Profile: Andrea Warden

Andrea Warden is overseeing a radical rebrand at Heal’s, a prestigious high street brand that is trying to reclaim centre stage from its innovative rivals. Trish Lorenz finds out what she has in store.

Business woman Andrea Warden, chief executive of furniture retailer Heal’s, is busy and by the looks of it has been ever since she joined in August 2004. Heal’s, a perennial in London furniture retailing, has inhabited its grand Tottenham Court Road premises for almost 200 years. But recently its offer has felt a little dated and the assertion that it remains dedicated to contemporary furniture seems at odds with its formidable premises and equally redoubtable staff.

‘We need to deliver a more contemporary view,’ Warden admits. ‘It’s 20 years since the brand had an update and research showed that people perceived it as having a stuffy and austere image.’

The products and store environment had become ‘too safe’, she adds. ‘Heal’s has become known for offering one look and style – classic, simple and plain. I want to offer more choice.’

In her quest for diversity, Warden is revisiting every aspect of the business, from product to positioning. She’s appointed design manager John Jenkins who, along with overseeing product design, has been tasked to work more closely with young designers through the Heal’s Discovers initiative, introduced by Warden, as well as build a relationship with the Royal College of Art.

The first fruits of this activity will see ‘more feminine and more glamorous’ products, reflecting changing fashions in home interiors, launching across the store in the autumn.

Warden also appointed Lippa Pearce to revamp the brand’s identity. The new look launches in September.

‘It’s a very clean, simple, easy to use logo that moves the brand on in lots of ways and will help bring consistency to how [the marque] is used,’ explains Warden. ‘We’re starting with a monochrome palette, but will introduce colour and pattern to match seasonal campaigns.’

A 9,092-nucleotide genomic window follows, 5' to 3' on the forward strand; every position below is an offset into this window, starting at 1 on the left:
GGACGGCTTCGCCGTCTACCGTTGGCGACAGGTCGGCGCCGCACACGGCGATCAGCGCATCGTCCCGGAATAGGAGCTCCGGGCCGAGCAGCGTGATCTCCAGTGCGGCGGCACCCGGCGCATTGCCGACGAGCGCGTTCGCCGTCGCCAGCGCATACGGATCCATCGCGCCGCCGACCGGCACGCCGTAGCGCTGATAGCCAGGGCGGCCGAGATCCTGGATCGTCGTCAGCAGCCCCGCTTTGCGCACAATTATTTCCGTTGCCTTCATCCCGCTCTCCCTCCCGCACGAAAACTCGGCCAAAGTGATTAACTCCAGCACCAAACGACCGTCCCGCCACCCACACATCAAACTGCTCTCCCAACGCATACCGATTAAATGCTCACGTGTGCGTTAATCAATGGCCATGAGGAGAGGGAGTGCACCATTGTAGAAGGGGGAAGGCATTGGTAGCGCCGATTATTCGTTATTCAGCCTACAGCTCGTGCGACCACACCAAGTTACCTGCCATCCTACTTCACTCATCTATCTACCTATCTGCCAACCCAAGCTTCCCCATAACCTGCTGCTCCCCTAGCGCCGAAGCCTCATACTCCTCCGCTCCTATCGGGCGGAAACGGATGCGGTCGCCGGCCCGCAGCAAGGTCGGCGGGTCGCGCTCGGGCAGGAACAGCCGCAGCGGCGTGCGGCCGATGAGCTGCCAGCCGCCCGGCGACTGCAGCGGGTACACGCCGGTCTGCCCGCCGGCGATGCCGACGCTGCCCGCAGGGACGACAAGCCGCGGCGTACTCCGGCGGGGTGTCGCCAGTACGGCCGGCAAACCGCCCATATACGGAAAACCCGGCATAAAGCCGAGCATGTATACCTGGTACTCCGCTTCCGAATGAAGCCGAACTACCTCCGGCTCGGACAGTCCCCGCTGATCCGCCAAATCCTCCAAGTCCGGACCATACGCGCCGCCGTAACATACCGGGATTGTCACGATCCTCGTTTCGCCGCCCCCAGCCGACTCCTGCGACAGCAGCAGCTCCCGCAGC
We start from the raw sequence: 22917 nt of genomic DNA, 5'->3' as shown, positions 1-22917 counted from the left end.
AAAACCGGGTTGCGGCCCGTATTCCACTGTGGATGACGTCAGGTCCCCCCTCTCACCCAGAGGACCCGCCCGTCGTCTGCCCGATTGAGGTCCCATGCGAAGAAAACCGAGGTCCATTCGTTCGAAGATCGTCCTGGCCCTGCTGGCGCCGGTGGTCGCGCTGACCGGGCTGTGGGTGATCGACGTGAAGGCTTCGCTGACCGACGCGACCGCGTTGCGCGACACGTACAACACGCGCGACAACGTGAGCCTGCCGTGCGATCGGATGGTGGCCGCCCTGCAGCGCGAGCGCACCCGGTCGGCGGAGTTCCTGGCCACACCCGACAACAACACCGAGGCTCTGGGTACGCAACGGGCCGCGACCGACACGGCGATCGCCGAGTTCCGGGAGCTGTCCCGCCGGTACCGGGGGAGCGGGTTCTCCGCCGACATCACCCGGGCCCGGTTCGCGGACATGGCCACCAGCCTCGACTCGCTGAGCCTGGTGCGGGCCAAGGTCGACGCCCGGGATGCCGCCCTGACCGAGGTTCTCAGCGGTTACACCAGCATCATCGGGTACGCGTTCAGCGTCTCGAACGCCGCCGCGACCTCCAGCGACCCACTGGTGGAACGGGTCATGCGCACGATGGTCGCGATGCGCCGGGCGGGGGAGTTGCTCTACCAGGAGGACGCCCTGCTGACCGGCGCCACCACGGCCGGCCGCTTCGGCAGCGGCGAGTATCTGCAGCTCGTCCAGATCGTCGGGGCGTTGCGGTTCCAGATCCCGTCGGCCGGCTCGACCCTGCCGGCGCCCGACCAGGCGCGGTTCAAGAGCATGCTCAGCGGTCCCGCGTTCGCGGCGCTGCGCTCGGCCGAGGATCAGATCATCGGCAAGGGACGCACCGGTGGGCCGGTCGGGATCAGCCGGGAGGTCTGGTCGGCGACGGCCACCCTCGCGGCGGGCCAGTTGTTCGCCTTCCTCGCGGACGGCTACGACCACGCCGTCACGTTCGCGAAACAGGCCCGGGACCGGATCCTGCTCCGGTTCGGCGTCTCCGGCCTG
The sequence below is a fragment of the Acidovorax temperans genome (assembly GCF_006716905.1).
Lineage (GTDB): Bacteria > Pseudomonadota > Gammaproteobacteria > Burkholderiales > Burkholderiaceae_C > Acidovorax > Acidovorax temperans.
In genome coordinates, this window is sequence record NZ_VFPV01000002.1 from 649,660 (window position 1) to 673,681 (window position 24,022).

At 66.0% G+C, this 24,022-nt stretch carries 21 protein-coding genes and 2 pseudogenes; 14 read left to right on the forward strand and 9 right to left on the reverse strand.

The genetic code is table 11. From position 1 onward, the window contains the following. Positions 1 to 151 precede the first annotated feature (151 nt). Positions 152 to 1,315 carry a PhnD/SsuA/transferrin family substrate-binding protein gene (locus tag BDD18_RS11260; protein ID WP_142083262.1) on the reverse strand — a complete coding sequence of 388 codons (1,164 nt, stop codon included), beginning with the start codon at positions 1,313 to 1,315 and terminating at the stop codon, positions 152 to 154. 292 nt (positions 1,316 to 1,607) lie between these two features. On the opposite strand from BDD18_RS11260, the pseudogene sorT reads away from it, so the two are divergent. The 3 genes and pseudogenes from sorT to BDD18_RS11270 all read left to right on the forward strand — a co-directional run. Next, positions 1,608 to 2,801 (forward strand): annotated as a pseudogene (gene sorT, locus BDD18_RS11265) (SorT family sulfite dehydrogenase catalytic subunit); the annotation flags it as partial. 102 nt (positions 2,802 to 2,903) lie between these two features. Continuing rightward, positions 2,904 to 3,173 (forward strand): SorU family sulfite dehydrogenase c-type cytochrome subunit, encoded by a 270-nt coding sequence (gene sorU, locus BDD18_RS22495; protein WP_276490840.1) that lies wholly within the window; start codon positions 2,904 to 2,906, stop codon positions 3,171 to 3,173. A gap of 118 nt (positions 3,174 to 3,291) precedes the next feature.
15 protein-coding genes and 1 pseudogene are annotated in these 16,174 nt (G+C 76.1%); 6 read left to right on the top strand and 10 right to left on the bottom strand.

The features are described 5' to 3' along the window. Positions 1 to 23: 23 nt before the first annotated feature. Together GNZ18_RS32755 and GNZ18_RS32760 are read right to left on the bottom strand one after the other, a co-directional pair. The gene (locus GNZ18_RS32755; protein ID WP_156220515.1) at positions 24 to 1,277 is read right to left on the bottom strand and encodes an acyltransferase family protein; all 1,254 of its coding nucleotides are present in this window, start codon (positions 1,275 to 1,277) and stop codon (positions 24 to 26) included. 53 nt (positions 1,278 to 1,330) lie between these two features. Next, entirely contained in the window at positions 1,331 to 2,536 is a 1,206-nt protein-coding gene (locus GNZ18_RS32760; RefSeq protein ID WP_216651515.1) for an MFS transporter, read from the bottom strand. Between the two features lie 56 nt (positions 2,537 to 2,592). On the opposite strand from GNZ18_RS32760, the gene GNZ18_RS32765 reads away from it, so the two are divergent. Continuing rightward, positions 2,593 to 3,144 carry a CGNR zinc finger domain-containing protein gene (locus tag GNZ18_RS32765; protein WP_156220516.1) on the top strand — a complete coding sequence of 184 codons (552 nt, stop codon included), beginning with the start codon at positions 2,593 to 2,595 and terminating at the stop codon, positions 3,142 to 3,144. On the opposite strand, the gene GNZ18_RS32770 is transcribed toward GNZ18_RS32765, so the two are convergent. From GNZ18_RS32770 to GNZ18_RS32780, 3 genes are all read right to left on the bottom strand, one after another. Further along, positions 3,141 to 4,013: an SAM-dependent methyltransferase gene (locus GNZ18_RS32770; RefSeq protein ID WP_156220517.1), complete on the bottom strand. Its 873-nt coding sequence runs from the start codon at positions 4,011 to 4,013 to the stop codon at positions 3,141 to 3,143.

Quotations, such as Bo Derek’s comment, ‘Whoever said money can’t buy happiness simply didn’t know where to go shopping,’ will be dotted around the store and advertising (by ad agency FCB) will target modern consumers’ shopping psychology.

One poster features an image of what could be a vase or decorative glassware and says simply, ‘I don’t know what it is but I want it’.

As well as giving the brand a major makeover, Warden is also launching Heal’s House, an entry-level offer with ‘a slight twist’ designed to broaden the retailer’s appeal and compete with brands like Habitat.

Warden has an impeccable retail pedigree. After a degree in history of art at Leeds University, she took a place on Marks & Spencer’s graduate programme rather than pursue the museum careers her peers chose. Museums were ‘too sedate’, she says.

After M&S there was a stint at Harrods, where she worked her way to head of home, managing 300 staff, before she was headhunted by Debenhams. She was promoted to divisional director for home at Debenhams and chose to move to Heal’s because she ‘wanted to be responsible for everything’.

Warden describes Heal’s as the ‘perfect job’. ‘It’s a great brand and a big challenge. I accepted the role because I knew it was a brand that I could do a lot with.’

She has wrought some very real changes in her first 12 months at the helm. The retailer, which has a portfolio of five stores, including its flagship, plans to open a further three across Britain and Warden is already thinking ahead to the company’s bicentenary in 2010.

All this from a woman who has a 15-month-old son, is in the second phase of renovating her home and says she only ever really switches off when she visits her family in Devon.

Warden is focused and determined – when asked to describe herself she says ‘relaxed’ before hesitating, smiling and acknowledging, ‘No, maybe that’s not the right word.’

‘I like to be inclusive and encourage people to speak out and inspire people to come forward and feel confident about their ideas. I like to challenge people,’ she says. And she clearly also likes to be busy.

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